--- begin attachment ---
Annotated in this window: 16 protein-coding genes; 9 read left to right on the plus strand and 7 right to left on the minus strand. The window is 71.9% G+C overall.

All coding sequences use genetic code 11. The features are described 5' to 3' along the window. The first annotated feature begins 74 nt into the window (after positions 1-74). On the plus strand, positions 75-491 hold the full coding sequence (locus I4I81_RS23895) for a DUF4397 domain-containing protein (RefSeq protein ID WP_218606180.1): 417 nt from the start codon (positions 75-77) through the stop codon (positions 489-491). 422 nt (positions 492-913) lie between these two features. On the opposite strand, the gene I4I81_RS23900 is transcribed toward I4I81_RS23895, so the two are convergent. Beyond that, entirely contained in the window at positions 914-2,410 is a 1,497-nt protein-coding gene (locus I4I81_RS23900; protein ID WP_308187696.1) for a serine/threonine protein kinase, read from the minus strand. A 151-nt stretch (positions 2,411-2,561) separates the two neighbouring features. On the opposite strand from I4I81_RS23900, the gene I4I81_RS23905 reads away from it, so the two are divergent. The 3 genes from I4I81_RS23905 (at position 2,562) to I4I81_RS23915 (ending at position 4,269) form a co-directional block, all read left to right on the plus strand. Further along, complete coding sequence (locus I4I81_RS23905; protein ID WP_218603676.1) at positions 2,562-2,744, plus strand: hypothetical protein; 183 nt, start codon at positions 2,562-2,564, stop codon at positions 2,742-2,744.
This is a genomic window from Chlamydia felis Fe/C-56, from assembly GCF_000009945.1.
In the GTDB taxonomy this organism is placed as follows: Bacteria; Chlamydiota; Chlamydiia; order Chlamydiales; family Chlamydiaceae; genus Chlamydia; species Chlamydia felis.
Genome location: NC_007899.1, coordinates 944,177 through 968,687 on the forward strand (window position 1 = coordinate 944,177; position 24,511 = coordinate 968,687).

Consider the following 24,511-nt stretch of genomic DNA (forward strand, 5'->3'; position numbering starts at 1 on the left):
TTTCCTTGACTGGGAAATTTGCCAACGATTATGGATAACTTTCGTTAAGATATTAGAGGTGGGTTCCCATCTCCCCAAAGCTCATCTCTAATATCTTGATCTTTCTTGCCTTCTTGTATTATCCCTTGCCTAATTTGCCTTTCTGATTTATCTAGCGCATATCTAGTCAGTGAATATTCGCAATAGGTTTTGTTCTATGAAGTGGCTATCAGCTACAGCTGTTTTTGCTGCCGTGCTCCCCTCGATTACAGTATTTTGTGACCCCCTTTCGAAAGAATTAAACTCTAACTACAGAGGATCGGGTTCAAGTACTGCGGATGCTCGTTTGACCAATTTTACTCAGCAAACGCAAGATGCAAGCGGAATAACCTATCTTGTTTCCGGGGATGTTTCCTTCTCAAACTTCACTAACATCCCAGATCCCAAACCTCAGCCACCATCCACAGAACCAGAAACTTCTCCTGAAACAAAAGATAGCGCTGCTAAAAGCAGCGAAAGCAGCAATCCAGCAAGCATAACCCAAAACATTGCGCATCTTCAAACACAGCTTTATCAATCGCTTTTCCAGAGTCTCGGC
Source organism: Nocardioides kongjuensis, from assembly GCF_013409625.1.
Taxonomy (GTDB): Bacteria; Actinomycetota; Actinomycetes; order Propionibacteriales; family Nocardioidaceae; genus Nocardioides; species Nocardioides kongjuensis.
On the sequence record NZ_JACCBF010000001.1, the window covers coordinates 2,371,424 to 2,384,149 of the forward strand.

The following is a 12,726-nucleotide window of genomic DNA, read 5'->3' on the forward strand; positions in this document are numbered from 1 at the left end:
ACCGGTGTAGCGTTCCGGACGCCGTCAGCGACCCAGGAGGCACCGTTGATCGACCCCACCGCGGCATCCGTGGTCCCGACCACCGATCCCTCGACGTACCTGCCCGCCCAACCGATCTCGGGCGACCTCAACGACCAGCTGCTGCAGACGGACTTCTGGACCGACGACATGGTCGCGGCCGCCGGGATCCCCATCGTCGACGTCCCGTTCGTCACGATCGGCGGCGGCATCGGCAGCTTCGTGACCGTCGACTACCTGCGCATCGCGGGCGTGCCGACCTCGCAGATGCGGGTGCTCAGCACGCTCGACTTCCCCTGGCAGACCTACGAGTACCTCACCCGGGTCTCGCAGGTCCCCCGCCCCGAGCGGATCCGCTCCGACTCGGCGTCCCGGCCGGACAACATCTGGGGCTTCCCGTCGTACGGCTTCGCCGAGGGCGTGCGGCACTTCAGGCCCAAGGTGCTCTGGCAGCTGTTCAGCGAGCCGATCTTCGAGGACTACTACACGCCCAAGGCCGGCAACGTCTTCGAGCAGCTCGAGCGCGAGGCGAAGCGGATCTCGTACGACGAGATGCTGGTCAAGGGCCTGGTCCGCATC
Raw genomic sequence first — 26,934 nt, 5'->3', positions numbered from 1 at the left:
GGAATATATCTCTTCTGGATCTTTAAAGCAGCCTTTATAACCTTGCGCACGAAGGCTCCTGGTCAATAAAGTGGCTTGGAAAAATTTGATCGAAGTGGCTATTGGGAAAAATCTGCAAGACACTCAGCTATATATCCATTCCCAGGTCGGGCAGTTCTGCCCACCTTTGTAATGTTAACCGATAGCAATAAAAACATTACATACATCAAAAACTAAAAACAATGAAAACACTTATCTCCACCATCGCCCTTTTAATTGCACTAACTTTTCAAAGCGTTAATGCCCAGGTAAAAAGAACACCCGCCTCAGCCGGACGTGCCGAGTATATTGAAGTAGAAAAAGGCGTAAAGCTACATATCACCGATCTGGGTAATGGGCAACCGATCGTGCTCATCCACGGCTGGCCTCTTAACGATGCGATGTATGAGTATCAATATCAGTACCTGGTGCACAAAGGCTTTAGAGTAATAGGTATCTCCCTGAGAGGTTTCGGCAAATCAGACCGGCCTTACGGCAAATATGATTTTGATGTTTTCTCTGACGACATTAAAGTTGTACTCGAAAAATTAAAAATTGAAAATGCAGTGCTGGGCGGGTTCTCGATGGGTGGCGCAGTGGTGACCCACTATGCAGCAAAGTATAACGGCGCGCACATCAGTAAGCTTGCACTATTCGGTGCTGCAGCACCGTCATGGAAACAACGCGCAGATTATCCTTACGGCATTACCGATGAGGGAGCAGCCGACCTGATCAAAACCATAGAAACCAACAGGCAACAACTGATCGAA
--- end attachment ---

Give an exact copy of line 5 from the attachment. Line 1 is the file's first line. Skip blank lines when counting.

Genome location: NC_007899.1, coordinates 944,177 through 968,687 on the forward strand (window position 1 = coordinate 944,177; position 24,511 = coordinate 968,687).